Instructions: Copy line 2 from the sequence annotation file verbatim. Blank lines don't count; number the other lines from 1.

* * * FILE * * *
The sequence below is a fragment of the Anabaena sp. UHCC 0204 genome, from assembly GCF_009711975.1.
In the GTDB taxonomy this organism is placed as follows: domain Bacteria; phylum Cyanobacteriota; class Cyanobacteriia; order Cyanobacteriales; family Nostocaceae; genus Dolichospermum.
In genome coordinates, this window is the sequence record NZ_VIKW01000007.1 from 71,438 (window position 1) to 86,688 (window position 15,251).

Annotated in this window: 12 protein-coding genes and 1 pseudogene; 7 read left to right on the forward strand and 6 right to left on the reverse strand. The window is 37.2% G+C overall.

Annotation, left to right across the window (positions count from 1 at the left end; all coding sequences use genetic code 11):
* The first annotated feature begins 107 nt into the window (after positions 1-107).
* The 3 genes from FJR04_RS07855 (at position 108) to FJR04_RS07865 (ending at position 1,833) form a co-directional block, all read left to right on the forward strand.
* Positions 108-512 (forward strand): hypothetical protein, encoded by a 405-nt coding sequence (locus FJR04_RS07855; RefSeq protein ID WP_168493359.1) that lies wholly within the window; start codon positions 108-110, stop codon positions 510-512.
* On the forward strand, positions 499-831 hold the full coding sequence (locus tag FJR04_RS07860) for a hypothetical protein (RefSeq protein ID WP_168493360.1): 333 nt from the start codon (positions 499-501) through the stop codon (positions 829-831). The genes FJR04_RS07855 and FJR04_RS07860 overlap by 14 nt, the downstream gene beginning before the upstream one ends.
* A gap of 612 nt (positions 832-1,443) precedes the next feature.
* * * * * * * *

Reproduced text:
In the GTDB taxonomy this organism is placed as follows: domain Bacteria; phylum Cyanobacteriota; class Cyanobacteriia; order Cyanobacteriales; family Nostocaceae; genus Dolichospermum.